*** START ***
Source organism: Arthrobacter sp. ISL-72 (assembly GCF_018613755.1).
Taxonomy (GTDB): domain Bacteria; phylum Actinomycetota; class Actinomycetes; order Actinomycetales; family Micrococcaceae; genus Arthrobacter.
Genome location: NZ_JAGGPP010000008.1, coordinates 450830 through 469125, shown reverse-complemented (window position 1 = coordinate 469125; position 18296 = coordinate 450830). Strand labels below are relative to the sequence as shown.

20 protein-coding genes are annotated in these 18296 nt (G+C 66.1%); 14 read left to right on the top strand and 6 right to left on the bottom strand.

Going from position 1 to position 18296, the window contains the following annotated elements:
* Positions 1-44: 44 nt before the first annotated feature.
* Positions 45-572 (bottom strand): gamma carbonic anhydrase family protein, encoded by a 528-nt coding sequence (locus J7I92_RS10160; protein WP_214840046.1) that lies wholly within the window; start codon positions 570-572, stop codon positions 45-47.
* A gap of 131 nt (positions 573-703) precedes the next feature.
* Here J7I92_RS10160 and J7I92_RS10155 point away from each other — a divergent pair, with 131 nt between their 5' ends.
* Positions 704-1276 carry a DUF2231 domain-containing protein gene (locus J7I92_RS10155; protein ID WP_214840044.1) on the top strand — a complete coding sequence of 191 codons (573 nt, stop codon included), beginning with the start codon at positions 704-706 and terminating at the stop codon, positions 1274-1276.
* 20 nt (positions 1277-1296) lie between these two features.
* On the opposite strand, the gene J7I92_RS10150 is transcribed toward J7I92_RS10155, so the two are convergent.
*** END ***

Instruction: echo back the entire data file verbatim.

Source organism: Arthrobacter sp. ISL-72 (assembly GCF_018613755.1).
Taxonomy (GTDB): domain Bacteria; phylum Actinomycetota; class Actinomycetes; order Actinomycetales; family Micrococcaceae; genus Arthrobacter.
Genome location: NZ_JAGGPP010000008.1, coordinates 450830 through 469125, shown reverse-complemented (window position 1 = coordinate 469125; position 18296 = coordinate 450830). Strand labels below are relative to the sequence as shown.

20 protein-coding genes are annotated in these 18296 nt (G+C 66.1%); 14 read left to right on the top strand and 6 right to left on the bottom strand.

Going from position 1 to position 18296, the window contains the following annotated elements:
* Positions 1-44: 44 nt before the first annotated feature.
* Positions 45-572 (bottom strand): gamma carbonic anhydrase family protein, encoded by a 528-nt coding sequence (locus J7I92_RS10160; protein WP_214840046.1) that lies wholly within the window; start codon positions 570-572, stop codon positions 45-47.
* A gap of 131 nt (positions 573-703) precedes the next feature.
* Here J7I92_RS10160 and J7I92_RS10155 point away from each other — a divergent pair, with 131 nt between their 5' ends.
* Positions 704-1276 carry a DUF2231 domain-containing protein gene (locus J7I92_RS10155; protein ID WP_214840044.1) on the top strand — a complete coding sequence of 191 codons (573 nt, stop codon included), beginning with the start codon at positions 704-706 and terminating at the stop codon, positions 1274-1276.
* 20 nt (positions 1277-1296) lie between these two features.
* On the opposite strand, the gene J7I92_RS10150 is transcribed toward J7I92_RS10155, so the two are convergent.